Charlie Neebo was Kent County’s Forrest Gump
Last week, I began recounting the unlikely – but absolutely true – story of Charles Coombes Kneebone, who for most of his life was known as Charlie Neebo.
Charlie lived his early life in Orford Township, Kent County, but by the time he was 19 decided he wanted a more exciting life than being a toll-keeper at the Thames River at Moraviantown, as his dad was pursuing.
Charlie set off for the United States in 1861 and, through pure good luck (or is that bad luck?), became part of some of the Wild West’s most controversial, rambunctious, exciting and violent episodes.
Last week, I left you with a puzzle. I wanted you to guess the name of the famous outlaw Charlie befriended in New Mexico during the tumultuous Lincoln County Wars. The man’s name and whose picture is featured here this week was “Billy The Kid”,
After Billy the Kid’s death at the hands of Sheriff Pat Garrett, Charlie’s comment was, “He wasn’t that ruthless a fellow that Western history had made him out to be.”
But perhaps Charlie was comparing Billy the Kid to his own violent and ruthless life.
Charlies decided in 1885 to settle down. He purchased his own ranch (called “H3”), located near the border of Nebraska and South Dakota. There he made friends with the local Sioux tribes, as well as the French settlers living in the area. He loved horses almost as much as he did hard drinking and excessive gambling, and started to train and trade animals with the Sioux at a nearby reservation.
In 1885, Charlie also married. He was 43 when he married 24-yearold Anna Sorenson (1861-1929). The couple had three children born at Fall River, S.D.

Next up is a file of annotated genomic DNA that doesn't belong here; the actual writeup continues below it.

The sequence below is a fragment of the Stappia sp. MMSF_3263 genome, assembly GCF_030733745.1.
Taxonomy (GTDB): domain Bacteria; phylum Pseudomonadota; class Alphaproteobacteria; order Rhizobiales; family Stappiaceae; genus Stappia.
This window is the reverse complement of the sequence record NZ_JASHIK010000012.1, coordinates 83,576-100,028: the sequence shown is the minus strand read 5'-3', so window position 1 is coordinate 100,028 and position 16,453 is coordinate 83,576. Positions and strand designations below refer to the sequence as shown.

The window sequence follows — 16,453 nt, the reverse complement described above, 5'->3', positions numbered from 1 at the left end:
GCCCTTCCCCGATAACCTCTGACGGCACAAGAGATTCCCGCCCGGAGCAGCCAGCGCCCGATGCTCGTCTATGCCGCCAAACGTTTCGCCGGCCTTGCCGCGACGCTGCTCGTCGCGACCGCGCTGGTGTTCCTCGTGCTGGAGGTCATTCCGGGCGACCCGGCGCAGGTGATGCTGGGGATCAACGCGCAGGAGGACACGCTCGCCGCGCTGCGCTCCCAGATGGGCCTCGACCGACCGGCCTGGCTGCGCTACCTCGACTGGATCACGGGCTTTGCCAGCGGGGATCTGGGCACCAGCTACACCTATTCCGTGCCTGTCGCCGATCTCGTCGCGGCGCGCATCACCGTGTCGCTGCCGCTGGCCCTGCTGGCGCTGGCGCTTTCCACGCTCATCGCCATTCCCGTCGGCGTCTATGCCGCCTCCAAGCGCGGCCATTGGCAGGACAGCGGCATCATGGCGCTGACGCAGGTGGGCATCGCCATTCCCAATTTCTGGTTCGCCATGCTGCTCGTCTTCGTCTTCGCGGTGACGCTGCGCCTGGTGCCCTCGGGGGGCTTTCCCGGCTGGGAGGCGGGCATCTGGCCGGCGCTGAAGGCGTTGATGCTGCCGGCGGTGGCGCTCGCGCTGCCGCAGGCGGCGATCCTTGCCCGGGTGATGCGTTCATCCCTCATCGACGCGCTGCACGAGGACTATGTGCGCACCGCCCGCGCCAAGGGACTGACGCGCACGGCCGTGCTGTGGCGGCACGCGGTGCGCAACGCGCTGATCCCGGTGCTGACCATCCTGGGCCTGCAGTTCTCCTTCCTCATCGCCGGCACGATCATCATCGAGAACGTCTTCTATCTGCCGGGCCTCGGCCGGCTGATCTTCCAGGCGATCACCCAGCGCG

Although older now, Charlie could still not resist a good fight and became involved in the various skirmishes leading up to the bloody massacre at Wounded Knee, S.D. Injured before the Wounded Knee massacre, he was again able to escape sure death.
In 1892, Charlie sent word back to Kent County and to his 16-year-old nephew, John Thomas Kneebone, that he wanted him to come out to South Dakota and become a rancher. The young lad took his uncle up on the offer and soon became a rancher near Charlie’s ranch.
In 1920, Charlie and his wife, Anna, moved to Portland, Ore., where he took up gardening and writing letters to the many friends he had made during his rather bizarre and tumultuous life. Since he never learned to read or write, he dictated his letters to his daughter Maud, who dutifully sent them off to the intended recipient.
In one of the letters sent to an old acquaintance, Charlie summed up his life as follows: “I have been a cowboy for over 40 years. I have driven herds of cattle from the Gulf of Mexico to South Dakota. I have driven on several occasions cattle for 96 miles without any water. I am a veteran of the Civil War and an ex-Texas Ranger. I knew Billie the Kid well. He was a good friend to me. I have known Buffalo Bill since 1867. Now, however, I have settled down here on a ranch.”
Very few cowboys from the time received as much mention in obscure archives, personal letters, books, memoirs and journals of the time than the boy from Canada’s Kent County.
Charlie was described in one as “a man as ready to take a life as a drink. He was a staunch friend to the few he cared for but a dangerous enemy for those he didn’t. He was a man who would, either sober or drunk, heed very few restraining voices.”
Like Forrest Gump, Charlie Neebo had that uncanny talent of being present at some of the most important and most historic events in American history. He was part of the American Civil War, the Lincoln County Wars of New Mexico, a member of the Texas Rangers, part of the rise of the cattle industry, played a pivotal role in the bitter disputes between cattlemen and homesteaders, and was at Wounded Knee and many other but important developments in U.S. history.
He was also lucky enough to have known personally many of the key historical figures of that time. People like General William Tecumseh Sherman, John Chisum, Charles Goodnight, William Bonney (“Billy The Kid”), General Custer and Buffalo Bill, to name a few.
He was one of the most talked about archetypal figures of the Wild West that most people have never heard of – and he was from Kent County.
William Bonney, better known as Billy the Kids, was a friend of Kent Countyborn Charles Kneebone, who was better known in Wild West circles as Charlie Neebo.